We have the capacity, and the duty, to eliminate neglected tropical diseases (a leading cause of preventable global disease and poverty). An audacious elimination campaign could be implemented at a surprisingly low cost by global leaders starting this weekend when they meet at the 38th G8 Summit at Camp David. This is an opportunity to help millions of poor people with simple, concrete measures.
The 17 neglected tropical diseases defined by the World Health Organization represent the most common afflictions of the “bottom billion”–the poorest people in Africa, Asia, and the Americas. These diseases include ancient scourges such as schistosomiasis, hookworm, elephantiasis, river blindness, leprosy, trachoma, and yaws. Each has plagued humankind for centuries and is responsible for massive burdens of chronic malnutrition, inflammation, disfigurement, pain, and stigma. Yet for many people living in G8 countries, which are the world's eight largest economies, these diseases are rarely, if ever, included in discussions related to global health and development.
Recent information I presented in the journal Vaccine points to these diseases as a key underlying reason why the bottom billion cannot escape the cycle of poverty. For example, chronic hookworm infection and anemia in childhood impairs physical and mental development and as a result, reduces future wage earning by almost one-half. Elephantiasis renders subsistence farmers too ill to go to work, causing a billion dollars in lost productivity in India alone. Schistosomiasis produces ulcers in the genital tracts of African girls and women that result in horrific pain, bleeding, depression and a three- to four-fold increase in their risk of acquiring HIV/AIDS.
More than 600 million people are infected by hookworm; schistosomiasis is the second leading parasitic killer after malaria, infecting 400 million worldwide and killing more than 200,000 annually. At the geopolitical level, these diseases can destabilize countries, leading to greater upheaval and potential extremism in fragile states.
The good news is that over the last two decades great strides have been made in eliminating many of these public health problems. Guinea worm is on the verge of eradication; elephantiasis has been eliminated in 22 countries, and trachoma in 11, through mass treatment programs using medicines donated by major pharmaceutical companies or low-cost generics; Leprosy has been eliminated in 119 out of 122 previously endemic countries; schistosomiasis has been eliminated in three countries and several Caribbean islands; sleeping sickness is no longer reported in 16 African countries; river blindness is no longer present in Senegal and Mali.
These victories were achieved at astonishingly modest costs—about 50 cents can treat and protect one person against the seven most common neglected tropical diseases for an entire year.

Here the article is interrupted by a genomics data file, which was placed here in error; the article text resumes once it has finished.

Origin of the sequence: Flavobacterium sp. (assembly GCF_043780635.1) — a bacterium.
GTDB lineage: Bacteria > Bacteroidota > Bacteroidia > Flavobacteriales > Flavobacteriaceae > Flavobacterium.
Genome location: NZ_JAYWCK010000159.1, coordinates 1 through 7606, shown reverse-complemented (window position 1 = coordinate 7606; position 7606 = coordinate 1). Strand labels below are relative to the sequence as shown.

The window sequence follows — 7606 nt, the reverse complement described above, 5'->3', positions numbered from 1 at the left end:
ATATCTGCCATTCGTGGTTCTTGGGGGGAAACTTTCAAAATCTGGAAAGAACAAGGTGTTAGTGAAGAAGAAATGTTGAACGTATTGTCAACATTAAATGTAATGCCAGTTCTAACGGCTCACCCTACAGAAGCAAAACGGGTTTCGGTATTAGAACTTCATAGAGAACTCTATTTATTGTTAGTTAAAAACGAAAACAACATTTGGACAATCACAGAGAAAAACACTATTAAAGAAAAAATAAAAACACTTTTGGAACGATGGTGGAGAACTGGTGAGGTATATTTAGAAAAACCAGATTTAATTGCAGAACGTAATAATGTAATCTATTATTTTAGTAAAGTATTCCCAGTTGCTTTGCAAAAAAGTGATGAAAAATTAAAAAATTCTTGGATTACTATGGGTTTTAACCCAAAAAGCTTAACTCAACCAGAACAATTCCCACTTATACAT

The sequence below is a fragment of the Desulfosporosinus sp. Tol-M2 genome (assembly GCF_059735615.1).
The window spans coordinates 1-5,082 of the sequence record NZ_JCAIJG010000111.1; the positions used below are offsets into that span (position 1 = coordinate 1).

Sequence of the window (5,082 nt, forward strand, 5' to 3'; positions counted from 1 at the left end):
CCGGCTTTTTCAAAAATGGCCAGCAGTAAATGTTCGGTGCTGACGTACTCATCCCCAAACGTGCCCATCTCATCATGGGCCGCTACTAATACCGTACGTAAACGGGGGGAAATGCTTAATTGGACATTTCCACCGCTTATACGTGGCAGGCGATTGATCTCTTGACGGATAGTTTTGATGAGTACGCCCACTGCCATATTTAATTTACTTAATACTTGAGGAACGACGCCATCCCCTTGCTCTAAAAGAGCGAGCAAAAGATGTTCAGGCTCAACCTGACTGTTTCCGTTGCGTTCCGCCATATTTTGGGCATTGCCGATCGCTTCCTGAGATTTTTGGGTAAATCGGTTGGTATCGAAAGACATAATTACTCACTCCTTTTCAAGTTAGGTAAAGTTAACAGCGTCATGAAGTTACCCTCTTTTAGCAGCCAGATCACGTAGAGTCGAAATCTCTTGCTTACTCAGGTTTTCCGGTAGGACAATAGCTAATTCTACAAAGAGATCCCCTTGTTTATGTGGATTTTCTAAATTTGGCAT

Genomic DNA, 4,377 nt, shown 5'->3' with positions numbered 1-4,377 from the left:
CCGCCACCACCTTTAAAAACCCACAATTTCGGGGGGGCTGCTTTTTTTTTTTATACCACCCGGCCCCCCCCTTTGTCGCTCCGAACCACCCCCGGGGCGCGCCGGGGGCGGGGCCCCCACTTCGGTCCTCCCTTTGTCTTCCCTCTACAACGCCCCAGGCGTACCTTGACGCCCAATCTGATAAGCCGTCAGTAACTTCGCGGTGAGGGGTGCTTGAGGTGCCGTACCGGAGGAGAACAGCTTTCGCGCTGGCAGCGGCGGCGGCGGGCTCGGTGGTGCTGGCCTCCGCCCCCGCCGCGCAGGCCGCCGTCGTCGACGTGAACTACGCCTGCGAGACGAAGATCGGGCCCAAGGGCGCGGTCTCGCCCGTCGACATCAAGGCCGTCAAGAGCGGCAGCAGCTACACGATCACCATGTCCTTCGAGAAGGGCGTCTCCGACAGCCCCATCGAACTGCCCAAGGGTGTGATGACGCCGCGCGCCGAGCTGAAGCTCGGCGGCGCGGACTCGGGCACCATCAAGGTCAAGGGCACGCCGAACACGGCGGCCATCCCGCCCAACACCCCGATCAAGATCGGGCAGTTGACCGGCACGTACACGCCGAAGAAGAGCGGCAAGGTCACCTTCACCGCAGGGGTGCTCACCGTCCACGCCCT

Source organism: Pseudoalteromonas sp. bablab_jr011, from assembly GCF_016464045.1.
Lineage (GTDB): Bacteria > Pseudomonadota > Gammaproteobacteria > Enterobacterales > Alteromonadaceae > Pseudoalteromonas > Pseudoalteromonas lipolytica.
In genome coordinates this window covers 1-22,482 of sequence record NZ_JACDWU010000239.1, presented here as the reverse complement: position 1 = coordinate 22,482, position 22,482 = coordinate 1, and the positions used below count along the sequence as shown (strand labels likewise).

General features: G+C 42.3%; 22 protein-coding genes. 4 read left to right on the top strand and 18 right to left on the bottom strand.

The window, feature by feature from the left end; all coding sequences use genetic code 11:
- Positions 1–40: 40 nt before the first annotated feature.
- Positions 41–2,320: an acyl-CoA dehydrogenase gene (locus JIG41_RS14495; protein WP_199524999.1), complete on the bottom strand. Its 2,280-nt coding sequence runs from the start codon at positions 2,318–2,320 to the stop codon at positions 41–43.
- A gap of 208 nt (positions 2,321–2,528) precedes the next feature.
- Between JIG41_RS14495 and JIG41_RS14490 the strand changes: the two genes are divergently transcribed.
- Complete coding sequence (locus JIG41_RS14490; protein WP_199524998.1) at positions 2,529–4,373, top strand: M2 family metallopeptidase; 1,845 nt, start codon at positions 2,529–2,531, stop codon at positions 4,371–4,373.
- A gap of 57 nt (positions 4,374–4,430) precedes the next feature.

The World Health Organization estimates that in 2010, some 700 million people in 74 countries received treatments for these diseases. But there’s more to be done. It was an exciting moment when, in January 2012, we saw a renewed commitment to these efforts through the “London Declaration” — when pharmaceutical companies, donor governments, and NGOs committed to meeting the 2020 neglected tropical diseases elimination goals outlined by the World Health Organization.
The G8 is the place to start to achieve this goal. If the United States, the United Kingdom, and the other members maintain or expand their existing commitments for mass treatments, it will provide a great example to other donor countries to prioritize this global problem.
Certainly this will require hundreds of millions of dollars in investments, but that is still far less than the billions we currently invest in prevention and treatment for HIV/AIDS or other conditions—and the impact is just as significant.
But donor governments can’t be the only ones committed to controlling these diseases. Emerging market economies—especially China, which is investing billions of dollars in Africa— must also begin to contribute to global neglected tropical disease elimination efforts. Nations such as Brazil, India, Mexico and Nigeria, where the single largest concentration of some of these diseases occurs, have the financial mechanisms to tackle some of their own disease problems.
Finally, we need a global research and development fund to invest in improved drugs and a new generation of “antipoverty vaccines” to prevent some of these diseases—Buruli ulcer, Chagas disease, schistosomiasis, hookworm, leishmaniasias—that can’t be eliminated by mass treatments alone, along with more insect control and greater access to potable water and sanitation.
We have been neglecting the world’s poorest people by ignoring the simple, affordable solutions we have to alleviate the suffering. This G8 Summit should launch a new global effort to eliminate neglected diseases of poverty. For well less than $1 billion annually over the next decade, G8 nations, together with governments of endemic countries, can eliminate the leading neglected tropical diseases as a public health threat by 2020.